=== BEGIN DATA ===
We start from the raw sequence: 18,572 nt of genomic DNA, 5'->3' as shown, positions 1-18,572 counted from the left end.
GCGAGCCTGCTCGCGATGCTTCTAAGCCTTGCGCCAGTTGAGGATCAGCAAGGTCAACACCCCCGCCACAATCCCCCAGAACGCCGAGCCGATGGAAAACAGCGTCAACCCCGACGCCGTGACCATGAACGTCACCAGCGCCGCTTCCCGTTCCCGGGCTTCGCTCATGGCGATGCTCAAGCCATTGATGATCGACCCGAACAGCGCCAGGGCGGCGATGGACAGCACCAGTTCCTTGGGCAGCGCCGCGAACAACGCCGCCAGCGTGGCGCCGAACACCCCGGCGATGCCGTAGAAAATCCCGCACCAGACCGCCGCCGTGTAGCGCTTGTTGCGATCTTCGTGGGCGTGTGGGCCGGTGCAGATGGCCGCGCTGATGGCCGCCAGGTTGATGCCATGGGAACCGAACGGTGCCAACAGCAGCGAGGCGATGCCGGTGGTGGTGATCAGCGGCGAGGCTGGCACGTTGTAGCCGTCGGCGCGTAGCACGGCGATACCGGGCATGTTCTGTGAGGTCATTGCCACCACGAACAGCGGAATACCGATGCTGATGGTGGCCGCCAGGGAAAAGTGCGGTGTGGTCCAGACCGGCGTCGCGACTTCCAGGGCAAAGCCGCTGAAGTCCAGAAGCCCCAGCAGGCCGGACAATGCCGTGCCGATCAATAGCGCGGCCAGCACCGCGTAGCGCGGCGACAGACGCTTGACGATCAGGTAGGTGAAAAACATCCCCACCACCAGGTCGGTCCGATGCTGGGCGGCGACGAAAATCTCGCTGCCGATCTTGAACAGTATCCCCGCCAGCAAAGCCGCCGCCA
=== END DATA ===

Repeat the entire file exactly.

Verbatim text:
We start from the raw sequence: 18,572 nt of genomic DNA, 5'->3' as shown, positions 1-18,572 counted from the left end.
GCGAGCCTGCTCGCGATGCTTCTAAGCCTTGCGCCAGTTGAGGATCAGCAAGGTCAACACCCCCGCCACAATCCCCCAGAACGCCGAGCCGATGGAAAACAGCGTCAACCCCGACGCCGTGACCATGAACGTCACCAGCGCCGCTTCCCGTTCCCGGGCTTCGCTCATGGCGATGCTCAAGCCATTGATGATCGACCCGAACAGCGCCAGGGCGGCGATGGACAGCACCAGTTCCTTGGGCAGCGCCGCGAACAACGCCGCCAGCGTGGCGCCGAACACCCCGGCGATGCCGTAGAAAATCCCGCACCAGACCGCCGCCGTGTAGCGCTTGTTGCGATCTTCGTGGGCGTGTGGGCCGGTGCAGATGGCCGCGCTGATGGCCGCCAGGTTGATGCCATGGGAACCGAACGGTGCCAACAGCAGCGAGGCGATGCCGGTGGTGGTGATCAGCGGCGAGGCTGGCACGTTGTAGCCGTCGGCGCGTAGCACGGCGATACCGGGCATGTTCTGTGAGGTCATTGCCACCACGAACAGCGGAATACCGATGCTGATGGTGGCCGCCAGGGAAAAGTGCGGTGTGGTCCAGACCGGCGTCGCGACTTCCAGGGCAAAGCCGCTGAAGTCCAGAAGCCCCAGCAGGCCGGACAATGCCGTGCCGATCAATAGCGCGGCCAGCACCGCGTAGCGCGGCGACAGACGCTTGACGATCAGGTAGGTGAAAAACATCCCCACCACCAGGTCGGTCCGATGCTGGGCGGCGACGAAAATCTCGCTGCCGATCTTGAACAGTATCCCCGCCAGCAAAGCCGCCGCCA